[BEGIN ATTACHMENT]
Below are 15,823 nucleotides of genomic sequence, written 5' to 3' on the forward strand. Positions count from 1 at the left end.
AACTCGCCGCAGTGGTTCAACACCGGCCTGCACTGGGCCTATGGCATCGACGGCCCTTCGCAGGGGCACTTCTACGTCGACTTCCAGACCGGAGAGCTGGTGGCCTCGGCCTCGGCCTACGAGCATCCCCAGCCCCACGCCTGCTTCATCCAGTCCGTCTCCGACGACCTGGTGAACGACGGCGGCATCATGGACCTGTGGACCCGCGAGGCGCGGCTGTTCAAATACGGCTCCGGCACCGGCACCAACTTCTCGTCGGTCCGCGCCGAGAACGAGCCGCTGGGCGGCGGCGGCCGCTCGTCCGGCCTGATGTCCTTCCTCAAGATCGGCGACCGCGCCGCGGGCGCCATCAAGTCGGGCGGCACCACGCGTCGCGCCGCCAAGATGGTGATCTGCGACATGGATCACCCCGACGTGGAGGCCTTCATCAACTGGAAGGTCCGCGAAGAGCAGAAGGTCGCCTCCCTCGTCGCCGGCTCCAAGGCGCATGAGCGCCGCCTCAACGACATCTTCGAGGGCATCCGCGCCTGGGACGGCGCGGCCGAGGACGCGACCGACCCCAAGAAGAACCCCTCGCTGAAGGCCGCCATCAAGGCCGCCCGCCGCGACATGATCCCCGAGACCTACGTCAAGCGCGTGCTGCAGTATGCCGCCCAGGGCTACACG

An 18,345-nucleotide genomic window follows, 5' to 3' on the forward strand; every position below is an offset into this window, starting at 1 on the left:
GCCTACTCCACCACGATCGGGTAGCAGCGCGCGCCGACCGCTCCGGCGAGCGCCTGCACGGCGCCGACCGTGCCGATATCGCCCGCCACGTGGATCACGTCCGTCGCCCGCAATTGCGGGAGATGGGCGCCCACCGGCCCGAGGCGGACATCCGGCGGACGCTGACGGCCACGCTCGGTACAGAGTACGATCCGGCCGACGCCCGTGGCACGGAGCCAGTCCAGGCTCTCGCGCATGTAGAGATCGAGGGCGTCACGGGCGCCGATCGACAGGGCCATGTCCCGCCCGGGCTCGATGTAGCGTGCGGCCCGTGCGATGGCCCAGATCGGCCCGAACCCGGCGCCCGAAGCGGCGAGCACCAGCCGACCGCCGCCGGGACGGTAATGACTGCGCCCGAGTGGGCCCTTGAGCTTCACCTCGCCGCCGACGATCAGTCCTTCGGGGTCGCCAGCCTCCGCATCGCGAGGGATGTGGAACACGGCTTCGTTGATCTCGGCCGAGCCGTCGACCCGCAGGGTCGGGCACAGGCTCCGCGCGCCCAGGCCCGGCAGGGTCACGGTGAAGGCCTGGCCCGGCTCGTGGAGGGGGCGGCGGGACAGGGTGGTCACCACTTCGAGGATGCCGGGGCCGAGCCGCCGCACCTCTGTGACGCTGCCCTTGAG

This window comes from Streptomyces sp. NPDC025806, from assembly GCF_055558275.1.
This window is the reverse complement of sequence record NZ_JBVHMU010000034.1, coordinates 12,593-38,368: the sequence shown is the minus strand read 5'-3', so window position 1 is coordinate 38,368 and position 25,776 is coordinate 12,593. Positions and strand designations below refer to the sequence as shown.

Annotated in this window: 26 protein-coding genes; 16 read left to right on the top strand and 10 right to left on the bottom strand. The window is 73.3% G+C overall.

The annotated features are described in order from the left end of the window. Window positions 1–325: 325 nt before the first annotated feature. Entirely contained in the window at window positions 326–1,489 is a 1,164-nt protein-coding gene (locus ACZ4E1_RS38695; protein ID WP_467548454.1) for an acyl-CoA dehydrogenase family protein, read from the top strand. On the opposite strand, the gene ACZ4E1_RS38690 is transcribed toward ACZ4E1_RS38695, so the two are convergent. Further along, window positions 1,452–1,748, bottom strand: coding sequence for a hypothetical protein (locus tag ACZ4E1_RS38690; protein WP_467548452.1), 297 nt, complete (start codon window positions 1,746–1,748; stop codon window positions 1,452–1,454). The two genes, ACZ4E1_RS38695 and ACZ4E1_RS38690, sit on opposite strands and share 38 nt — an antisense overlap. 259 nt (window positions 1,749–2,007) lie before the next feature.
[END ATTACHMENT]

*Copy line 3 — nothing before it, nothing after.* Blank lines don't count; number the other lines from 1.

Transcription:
An 18,345-nucleotide genomic window follows, 5' to 3' on the forward strand; every position below is an offset into this window, starting at 1 on the left: